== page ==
Statehouse roundup, 1.30.24: Bill to arm school teachers on hold, for now

The House has put off a debate on a bill that would give school teachers the right to carry guns on campus.

Rep. Ted Hill’s bill was scheduled for a vote Tuesday, but members voted to keep it on the calendar, for now. Hill told Idaho Education News that he’s hoping to bolster support for the bill and address concerns from the Senate, to avoid amendments once it crosses the rotunda. 

“We are trying to get the buy-in and we’ve got to give it some time,” said Hill, R-Eagle. “But we haven’t changed the bill, or anything, yet.”

The House State Affairs Committee last week voted along party lines to give House Bill 415 the go-ahead. That was after a tense public hearing in which associations representing school boards and administrators as well as the statewide teachers’ union expressed fervent opposition. 

The bill would give school employees the right to carry guns on public school campuses and grant them legal immunity if they engage in a gunfight. An employee would need an enhanced concealed carry permit, but wouldn’t need permission from school administrators or trustees, to carry on campus.  

The legislation is designed to give teachers a fighting chance in a school shooting in the minutes before law enforcement arrives, Hill argues. “The police never stop these things, almost never,” he told EdNews. “We’re trying to close this gap.” 

But law enforcement groups have said they’re concerned that the eight-hour training required for an enhanced concealed carry permit is inadequate and that the bill is taking the wrong approach to addressing school shootings. 

The Idaho Association of School Resource Officers announced Monday that it’s opposed to the current proposal, and lawmakers should instead focus on preventing school shootings. Strategies should include mandating behavioral threat assessments, establishing research-based emergency protocols and investing in school resource officers, Morgan Ballis, president of the association, wrote in a column.

“Rep. Hill, and those who support this legislation, have demonstrated their resolve to protect our students and educators,” Ballis wrote. “However, these efforts are focused in the wrong areas.”

Blaine repeal on hold, at least for the time being

A proposal to overturn the controversial “Blaine Amendment” is also on hold, at least for the time being.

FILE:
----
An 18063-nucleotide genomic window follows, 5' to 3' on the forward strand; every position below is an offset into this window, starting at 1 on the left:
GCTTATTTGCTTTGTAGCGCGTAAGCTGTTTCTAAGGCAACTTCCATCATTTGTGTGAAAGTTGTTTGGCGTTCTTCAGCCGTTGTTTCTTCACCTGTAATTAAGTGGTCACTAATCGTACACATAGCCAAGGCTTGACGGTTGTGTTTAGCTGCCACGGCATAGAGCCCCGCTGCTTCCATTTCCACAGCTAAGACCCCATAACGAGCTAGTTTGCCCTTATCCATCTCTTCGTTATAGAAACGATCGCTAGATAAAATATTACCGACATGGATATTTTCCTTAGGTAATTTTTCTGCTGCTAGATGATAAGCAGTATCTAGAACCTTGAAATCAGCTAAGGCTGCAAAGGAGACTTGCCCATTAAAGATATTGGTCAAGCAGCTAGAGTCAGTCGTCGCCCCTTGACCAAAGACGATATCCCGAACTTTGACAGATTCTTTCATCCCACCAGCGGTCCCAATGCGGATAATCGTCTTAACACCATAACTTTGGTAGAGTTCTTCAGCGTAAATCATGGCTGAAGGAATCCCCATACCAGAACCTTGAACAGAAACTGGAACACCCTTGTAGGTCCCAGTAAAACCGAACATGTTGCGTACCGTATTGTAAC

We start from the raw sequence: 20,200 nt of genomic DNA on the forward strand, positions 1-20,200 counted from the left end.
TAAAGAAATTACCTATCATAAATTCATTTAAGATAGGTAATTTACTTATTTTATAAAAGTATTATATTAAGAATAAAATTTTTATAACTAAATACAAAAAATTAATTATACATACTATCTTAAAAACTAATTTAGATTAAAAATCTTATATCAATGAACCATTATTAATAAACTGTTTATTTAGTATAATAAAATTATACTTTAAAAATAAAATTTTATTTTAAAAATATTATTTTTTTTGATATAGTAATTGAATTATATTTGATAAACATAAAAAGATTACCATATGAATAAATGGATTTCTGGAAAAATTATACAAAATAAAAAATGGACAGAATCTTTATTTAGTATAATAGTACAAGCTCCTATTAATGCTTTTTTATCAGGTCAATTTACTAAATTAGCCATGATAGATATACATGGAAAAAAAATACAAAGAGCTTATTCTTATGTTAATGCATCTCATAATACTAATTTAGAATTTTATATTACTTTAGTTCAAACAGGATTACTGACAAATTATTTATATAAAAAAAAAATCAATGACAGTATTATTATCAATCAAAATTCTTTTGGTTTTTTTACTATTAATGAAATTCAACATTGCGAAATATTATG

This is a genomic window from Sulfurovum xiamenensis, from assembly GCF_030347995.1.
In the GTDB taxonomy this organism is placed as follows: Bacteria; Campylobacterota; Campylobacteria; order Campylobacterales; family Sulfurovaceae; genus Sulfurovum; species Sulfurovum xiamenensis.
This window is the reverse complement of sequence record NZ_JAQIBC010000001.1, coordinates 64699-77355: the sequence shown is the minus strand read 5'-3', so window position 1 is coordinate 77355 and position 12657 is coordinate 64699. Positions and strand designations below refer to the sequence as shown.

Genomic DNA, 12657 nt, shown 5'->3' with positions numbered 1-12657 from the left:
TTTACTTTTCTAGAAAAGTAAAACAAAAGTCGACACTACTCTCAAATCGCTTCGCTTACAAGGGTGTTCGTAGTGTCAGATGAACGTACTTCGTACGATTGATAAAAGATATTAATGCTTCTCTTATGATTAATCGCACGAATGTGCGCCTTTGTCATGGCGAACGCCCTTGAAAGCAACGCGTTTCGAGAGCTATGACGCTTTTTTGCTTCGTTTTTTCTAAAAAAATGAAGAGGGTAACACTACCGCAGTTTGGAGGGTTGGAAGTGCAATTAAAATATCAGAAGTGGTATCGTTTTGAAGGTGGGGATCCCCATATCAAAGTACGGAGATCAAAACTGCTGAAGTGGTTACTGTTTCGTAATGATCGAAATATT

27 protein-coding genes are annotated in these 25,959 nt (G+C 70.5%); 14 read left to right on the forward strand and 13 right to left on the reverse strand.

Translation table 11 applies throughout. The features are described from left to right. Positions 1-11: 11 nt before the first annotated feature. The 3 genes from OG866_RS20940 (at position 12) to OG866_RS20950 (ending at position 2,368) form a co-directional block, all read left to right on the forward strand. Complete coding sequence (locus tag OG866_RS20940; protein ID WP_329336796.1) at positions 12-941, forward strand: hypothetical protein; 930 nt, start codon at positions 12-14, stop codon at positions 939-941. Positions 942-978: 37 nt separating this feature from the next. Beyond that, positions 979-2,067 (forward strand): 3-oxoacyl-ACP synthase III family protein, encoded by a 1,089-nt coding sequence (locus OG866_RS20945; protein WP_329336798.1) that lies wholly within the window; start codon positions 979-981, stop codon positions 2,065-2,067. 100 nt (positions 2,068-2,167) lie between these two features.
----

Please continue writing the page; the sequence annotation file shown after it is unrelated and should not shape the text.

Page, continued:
The House State Affairs Committee took no action on House Joint Resolution 1, an attempt to strike Idaho’s constitutional ban on using public dollars to support religious enterprises, including schools.

The reasons to hold the amendment were not immediately clear. Rep. Joe Palmer, R-Meridian, a supporter of the repeal, asked to delay a vote so he could get answers to some technical questions. Palmer did not elaborate. His motion to delay the vote passed unanimously.

The vote came after a debate that fell along familiar ideological lines.

Rep. Elaine Price, R-Coeur d’Alene, repeatedly said that her proposal was simply designed to give Idahoans a say on the Blaine Amendment. (Constitutional amendments must pass both houses by two-thirds supermajorities, and majority support from voters.) But she also said the amendments — in place in about three dozen states, including Idaho — reflect a nationwide political campaign engineered by former U.S. congressman James Blaine, who also sought similar language in the U.S. Constitution.

“Blaine had a hatred for Catholic Irish immigrants and expressed his bigotry with this  amendment,” Price said.

Supporting the repeal, Coeur d’Alene attorney Katherine Hartley argued against a strict separation between church and state. This separation, embodied in the Blaine amendment, disfavors religion. “This is not neutral. This is hostile toward religion of all kinds.”

Opponents pushed back against the argument that the U.S. Supreme Court has effectively overturned the Blaine Amendment. A recent Supreme Court ruling said a state cannot discriminate against funding religious schools — but only if a state decides to make public dollars available to private schools.

The amendment guarantees that public dollars stay in public schools, said Nancy Gregory, a Boise school trustee and Idaho School Boards Association past president. Repealing the amendment would provide an “easy path” to pass a tax voucher or education savings account plan, she said.

And while Palmer didn’t spell out his questions, Rep. John Gannon rattled off several concerns.

Gannon, D-Boise, wanted a better sense of the cost of repeal, if it paves the way for a private school funding law. He also asked how the state would define religions that are eligible for state support — and a list of religious enterprises that could receive state funding, beyond parochial schools.

Tuition tax credit bill surfaces